E-mail: krugman@nytimes.com

Thomas L. Friedman is on vacation.

Copyright 2005 The New York Times Company

Monday, August 22, 2005

Don't Prettify Our History - New York Times

August 22, 2005
Don't Prettify Our History

Correction Appended

The 2000 election is still an open sore on the body politic. That was clear from the outraged reaction to my mention last week of what would have happened with a full statewide manual recount of Florida.

This reaction seems to confuse three questions. One is what would have happened if the U.S. Supreme Court hadn't intervened; the answer is that unless the judge overseeing the recount had revised his order (which is a possibility), George W. Bush would still have been declared the winner.

The second is what would have happened if there had been a full, statewide manual recount - as there should have been. The probable answer is that Al Gore would have won, by a tiny margin.

The third is what would have happened if the intentions of the voters hadn't been frustrated by butterfly ballots, felon purges and more; the answer is that Mr. Gore would have won by a much larger margin.

About the evidence regarding a manual recount: in April 2001 a media consortium led by The Miami Herald assessed how various recounts of "undervotes," which did not register at all, would have affected the outcome. Two out of three hypothetical statewide counts would have given the election to Mr. Gore. The third involved a standard that would have discarded some ballots on which the intended vote was clear. Since Florida law seemed to require counting such ballots, this standard almost certainly wouldn't have been used in a statewide recount.

The Herald group later did an analysis of "overvotes," in which more than one choice was recorded, but this wasn't a true recount, because some of it was based on computer records rather than the ballots themselves.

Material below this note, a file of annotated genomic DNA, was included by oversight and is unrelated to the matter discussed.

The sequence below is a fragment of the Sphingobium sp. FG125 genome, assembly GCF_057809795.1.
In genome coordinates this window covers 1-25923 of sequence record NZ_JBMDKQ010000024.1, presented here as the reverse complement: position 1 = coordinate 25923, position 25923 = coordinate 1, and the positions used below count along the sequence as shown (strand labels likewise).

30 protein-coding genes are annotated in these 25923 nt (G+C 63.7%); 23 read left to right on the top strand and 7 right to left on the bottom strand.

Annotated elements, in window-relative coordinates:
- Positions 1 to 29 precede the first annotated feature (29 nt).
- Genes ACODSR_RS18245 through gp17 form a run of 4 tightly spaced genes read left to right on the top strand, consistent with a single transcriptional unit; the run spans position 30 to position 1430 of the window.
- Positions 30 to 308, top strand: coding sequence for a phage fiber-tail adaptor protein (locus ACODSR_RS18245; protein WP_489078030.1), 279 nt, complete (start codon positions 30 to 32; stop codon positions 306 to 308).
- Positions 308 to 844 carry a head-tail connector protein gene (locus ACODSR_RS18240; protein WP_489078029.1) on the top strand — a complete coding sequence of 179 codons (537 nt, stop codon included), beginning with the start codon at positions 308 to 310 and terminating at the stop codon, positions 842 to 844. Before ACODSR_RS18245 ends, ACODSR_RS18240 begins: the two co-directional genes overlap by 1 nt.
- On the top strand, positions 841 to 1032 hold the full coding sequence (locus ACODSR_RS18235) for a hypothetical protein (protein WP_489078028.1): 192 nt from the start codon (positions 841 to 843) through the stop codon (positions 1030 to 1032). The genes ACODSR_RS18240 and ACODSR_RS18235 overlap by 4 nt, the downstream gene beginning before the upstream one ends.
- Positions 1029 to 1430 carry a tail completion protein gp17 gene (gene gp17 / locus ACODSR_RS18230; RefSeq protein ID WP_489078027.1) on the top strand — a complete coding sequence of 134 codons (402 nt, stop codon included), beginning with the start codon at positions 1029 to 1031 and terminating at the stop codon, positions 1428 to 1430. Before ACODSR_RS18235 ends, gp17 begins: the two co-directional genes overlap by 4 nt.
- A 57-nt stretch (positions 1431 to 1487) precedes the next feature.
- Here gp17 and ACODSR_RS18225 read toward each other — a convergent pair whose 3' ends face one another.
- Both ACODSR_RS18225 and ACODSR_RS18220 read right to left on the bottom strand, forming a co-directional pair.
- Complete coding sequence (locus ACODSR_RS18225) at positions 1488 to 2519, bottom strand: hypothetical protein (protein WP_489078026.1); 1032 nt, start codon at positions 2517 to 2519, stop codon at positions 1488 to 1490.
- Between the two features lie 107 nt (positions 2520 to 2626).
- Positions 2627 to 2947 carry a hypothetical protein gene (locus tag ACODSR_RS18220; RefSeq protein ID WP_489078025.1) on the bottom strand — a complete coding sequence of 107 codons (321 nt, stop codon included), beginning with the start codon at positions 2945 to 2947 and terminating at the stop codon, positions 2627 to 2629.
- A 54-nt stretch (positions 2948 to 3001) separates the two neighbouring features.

In November 2001 a larger consortium, which included The New York Times, produced more definitive results that allowed assessment of nine hypothetical recounts. (You can see the results at www.norc.uchicago.edu/fl - under articles.) The three recounts that had been most widely discussed during the battle of Florida, including the partial recount requested by the Gore campaign and two interpretations of the Florida Supreme Court order, would have given the vote to Mr. Bush.

But the six hypothetical manual recounts that would have covered the whole state - including both loose and strict standards - would have given the election to Mr. Gore. And other evidence makes it clear that many intended votes for Mr. Gore were frustrated.

So why do so many people believe the Bush win was rock solid?

One answer is that many editorials and op-ed articles have claimed that no possible recount would have changed the outcome. Let's be charitable and assume that those who write such things are victims of the echo chamber, and believe that what everyone they talk to says must be true.

The other answer is that many though not all reports of the results of the ballot reviews conveyed a false impression about what those reviews said. A few reports got the facts wrong, but for the most part they simply stressed the likelihood - in some cases presented as a certainty - that Mr. Bush would have won even if the U.S. Supreme Court hadn't intervened. But even if a proper recount wasn't in the cards given the political realities, that says nothing about what such a recount would have found.

The tone of these reports may have been influenced by the timing: the second consortium's report came out just two months after 9/11. The country wanted very badly to believe in its leadership. Nobody wanted to write stories suggesting that the wrong man was sitting in the White House.

More broadly, the story of the 2000 election remains deeply disturbing - not just the fact that a man the voters tried to reject ended up as president, but the ugliness of the fight itself. There was an understandable urge to put the story behind us.